The Plot Against People

12 May

In 1968 Russell Baker wrote a short article entitled ‘The Plot Against People’. For some reason, this story stuck with me through the years.

The goal of all inanimate objects is to resist man and ultimately to defeat him


Baker writes:
"The goal of all inanimate objects is to resist man and ultimately to defeat him. Accordingly, inanimate objects are classified into three major categories-those that don’t work, those that break down and those that get lost.
The goal of all inanimate objects is to resist man and ultimately to defeat him, and the three major classifications are based on the method each object uses to achieve its purpose. As a general rule, any object capable of breaking down at the moment when it is most needed will do so. The automobile is typical of the category.
With the cunning typical of its breed, the automobile never breaks down while entering a filling station with a large staff of idle mechanics. It waits until it reaches a downtown intersection in the middle of the rush hour, or until it is fully loaded with family and luggage on the Ohio Turnpike. Thus it creates maximum misery, inconvenience, frustration and irritability among its human cargo, thereby reducing its owner’s life span.
Washing machines, garbage disposals, lawn mowers, light bulbs, automatic laundry dryers, water pipes, furnaces, electrical fuses, television tubes, hose nozzles, tape recorders, slide projectors-all are in league with the automobile to take their turn at breaking down whenever life threatens to flow smoothly for their human enemies.
Many inanimate objects, of course, find it extremely difficult to break down. Pliers, for example, and gloves and keys are almost totally incapable of breaking down. Therefore, they have had to evolve a different technique for resisting man.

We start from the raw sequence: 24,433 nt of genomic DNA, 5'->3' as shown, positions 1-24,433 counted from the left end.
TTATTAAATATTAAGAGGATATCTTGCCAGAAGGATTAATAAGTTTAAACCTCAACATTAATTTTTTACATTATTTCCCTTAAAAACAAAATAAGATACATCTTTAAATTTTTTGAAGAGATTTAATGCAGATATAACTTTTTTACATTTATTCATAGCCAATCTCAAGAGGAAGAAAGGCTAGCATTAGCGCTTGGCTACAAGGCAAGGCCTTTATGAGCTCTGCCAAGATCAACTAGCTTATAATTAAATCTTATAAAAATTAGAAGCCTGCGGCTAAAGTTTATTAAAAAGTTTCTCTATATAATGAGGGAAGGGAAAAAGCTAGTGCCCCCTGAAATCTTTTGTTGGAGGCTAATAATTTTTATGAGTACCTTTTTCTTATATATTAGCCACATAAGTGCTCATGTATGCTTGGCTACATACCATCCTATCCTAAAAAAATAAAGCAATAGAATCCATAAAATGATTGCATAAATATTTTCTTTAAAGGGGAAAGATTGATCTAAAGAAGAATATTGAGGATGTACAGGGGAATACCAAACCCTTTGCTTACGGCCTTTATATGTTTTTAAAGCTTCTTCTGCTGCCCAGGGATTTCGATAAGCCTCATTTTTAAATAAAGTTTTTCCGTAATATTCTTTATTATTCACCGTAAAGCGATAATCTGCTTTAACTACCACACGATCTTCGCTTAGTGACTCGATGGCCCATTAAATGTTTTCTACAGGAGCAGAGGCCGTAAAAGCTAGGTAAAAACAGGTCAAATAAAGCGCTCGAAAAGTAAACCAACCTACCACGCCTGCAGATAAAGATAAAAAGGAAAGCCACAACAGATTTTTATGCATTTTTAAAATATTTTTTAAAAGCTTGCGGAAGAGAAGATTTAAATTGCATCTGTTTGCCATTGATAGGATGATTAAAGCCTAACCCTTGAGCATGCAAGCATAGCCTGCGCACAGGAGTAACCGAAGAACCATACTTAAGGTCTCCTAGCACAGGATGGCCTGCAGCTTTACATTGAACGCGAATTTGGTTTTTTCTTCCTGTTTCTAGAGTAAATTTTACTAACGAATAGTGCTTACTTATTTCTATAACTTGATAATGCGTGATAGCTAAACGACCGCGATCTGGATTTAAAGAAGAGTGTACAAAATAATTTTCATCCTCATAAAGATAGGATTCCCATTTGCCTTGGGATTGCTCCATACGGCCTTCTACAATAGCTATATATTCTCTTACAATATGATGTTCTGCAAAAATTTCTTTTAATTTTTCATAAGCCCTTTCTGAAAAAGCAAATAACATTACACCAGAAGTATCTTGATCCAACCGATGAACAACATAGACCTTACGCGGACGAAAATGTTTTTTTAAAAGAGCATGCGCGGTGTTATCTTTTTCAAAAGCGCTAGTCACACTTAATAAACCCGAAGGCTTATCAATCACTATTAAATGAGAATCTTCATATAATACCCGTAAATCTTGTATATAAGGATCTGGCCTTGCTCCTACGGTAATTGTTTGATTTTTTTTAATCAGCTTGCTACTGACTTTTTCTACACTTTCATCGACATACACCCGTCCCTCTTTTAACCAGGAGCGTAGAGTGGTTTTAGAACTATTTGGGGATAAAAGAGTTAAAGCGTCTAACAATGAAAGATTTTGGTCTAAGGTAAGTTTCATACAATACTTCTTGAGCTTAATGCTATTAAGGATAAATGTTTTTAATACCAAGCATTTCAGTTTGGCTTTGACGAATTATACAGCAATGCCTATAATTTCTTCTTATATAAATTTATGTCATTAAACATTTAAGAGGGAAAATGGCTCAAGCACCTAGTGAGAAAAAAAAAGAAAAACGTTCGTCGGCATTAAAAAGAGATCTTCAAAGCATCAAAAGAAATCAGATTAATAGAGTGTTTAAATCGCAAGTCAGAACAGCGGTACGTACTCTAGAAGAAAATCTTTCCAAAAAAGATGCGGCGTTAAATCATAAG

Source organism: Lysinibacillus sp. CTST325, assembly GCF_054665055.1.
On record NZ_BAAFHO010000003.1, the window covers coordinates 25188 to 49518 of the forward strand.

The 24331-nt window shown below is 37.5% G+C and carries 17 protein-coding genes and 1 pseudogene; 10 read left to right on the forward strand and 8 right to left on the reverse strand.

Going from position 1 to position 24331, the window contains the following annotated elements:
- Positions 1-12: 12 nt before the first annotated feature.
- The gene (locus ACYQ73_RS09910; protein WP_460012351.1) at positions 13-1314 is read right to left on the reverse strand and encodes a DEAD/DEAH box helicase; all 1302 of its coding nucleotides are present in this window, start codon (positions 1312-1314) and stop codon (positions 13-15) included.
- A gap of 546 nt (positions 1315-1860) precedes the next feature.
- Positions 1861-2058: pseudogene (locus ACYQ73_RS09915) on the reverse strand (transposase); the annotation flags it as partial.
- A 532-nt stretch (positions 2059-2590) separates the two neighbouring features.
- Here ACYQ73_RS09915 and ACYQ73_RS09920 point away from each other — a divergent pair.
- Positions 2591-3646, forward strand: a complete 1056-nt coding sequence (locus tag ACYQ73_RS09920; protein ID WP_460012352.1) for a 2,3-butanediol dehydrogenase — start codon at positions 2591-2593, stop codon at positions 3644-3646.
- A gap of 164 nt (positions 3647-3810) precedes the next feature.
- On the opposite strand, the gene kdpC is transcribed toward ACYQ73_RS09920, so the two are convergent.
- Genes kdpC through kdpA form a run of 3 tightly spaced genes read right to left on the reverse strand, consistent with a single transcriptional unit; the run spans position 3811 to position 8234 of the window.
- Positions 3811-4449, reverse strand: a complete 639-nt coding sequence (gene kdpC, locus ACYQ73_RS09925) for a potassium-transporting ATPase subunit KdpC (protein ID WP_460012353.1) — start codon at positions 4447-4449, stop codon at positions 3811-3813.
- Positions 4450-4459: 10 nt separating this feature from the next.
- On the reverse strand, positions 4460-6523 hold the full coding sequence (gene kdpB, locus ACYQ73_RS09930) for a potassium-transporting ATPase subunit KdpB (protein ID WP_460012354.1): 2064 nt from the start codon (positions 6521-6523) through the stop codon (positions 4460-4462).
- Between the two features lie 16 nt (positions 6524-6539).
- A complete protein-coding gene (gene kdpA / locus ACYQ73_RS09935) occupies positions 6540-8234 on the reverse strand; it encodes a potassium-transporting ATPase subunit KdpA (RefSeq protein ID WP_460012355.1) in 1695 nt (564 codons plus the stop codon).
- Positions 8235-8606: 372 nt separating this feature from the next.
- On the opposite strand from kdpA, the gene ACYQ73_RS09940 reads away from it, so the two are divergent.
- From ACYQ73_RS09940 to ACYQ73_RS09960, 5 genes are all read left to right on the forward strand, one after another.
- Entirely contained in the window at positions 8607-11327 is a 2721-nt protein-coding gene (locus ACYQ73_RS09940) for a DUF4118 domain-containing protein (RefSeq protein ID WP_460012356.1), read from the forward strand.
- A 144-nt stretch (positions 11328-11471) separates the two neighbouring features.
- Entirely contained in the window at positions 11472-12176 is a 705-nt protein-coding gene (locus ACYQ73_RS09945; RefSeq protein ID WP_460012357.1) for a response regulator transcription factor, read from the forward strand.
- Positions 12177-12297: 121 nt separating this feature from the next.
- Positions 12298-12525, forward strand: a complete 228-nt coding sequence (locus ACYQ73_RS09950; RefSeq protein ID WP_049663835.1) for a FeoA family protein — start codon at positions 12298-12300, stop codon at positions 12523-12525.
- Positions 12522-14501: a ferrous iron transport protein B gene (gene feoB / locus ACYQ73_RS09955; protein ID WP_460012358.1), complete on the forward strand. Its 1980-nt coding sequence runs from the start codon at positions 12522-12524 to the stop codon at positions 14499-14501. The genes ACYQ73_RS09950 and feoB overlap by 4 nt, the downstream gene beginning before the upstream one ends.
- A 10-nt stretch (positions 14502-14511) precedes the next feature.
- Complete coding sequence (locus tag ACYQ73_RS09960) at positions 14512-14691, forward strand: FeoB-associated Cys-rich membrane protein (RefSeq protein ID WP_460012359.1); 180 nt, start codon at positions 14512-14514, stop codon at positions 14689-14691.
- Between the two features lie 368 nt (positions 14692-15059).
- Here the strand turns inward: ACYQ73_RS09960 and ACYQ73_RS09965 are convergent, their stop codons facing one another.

They get lost.
Science has still not solved the mystery of how they do it, and no man has ever caught one of them in the act of getting lost. The most plausible theory is that they have developed a secret method of locomotion which they are able to conceal the instant a human eye falls upon them. It is not uncommon for a pair of pliers to climb all the way from the cellar to the attic in its single-minded determination to raise its owner’s blood pressure. Keys have been known to burrow three feet under mattresses. Women’s purses, despite their great weight, frequently travel through six or seven rooms to find hiding space under a couch.
Scientists have been struck by the fact that things that break down virtually never get lost, while things that get lost hardly ever break down. A furnace, for example, will invariably break down at the depth of the first winter cold wave, but it will never get lost. A woman’s purse, which after all does have some inherent capacity for breaking down, hardly ever does; it almost invariably chooses to get lost. Some persons believe this constitutes evidence that inanimate objects are not entirely hostile to man, and that a negotiated peace is possible. After all, they point out, a furnace could infuriate a man even more thoroughly by getting lost than by breaking down, just as a glove could upset him far more by breaking down than by getting lost.
Not everyone agrees, however, that this indicates a conciliatory attitude among inanimate objects. Many say it merely proves that furnaces, gloves and pliers are incredibly stupid.
The third class of objects—those that don’t work—is the most curious of all. These include such objects as barometers, car clocks, cigarette lighters, flashlights and toy-train locomotives. It is inaccurate, of course, to say that they never work. They work once, usually for the first few hours after being brought home, and then quit.
Thereafter, they never work again.
In fact, it is widely assumed that they are built for the purpose of not working. Some people have reached advanced ages without ever seeing some of these objects—barometers, for example—in working order.
Science is utterly baffled by the entire category. There are many theories about it. The most interesting holds that the things that don’t work have attained the highest state possible for an inanimate object, the state to which things that break down and things that get lost can still only aspire.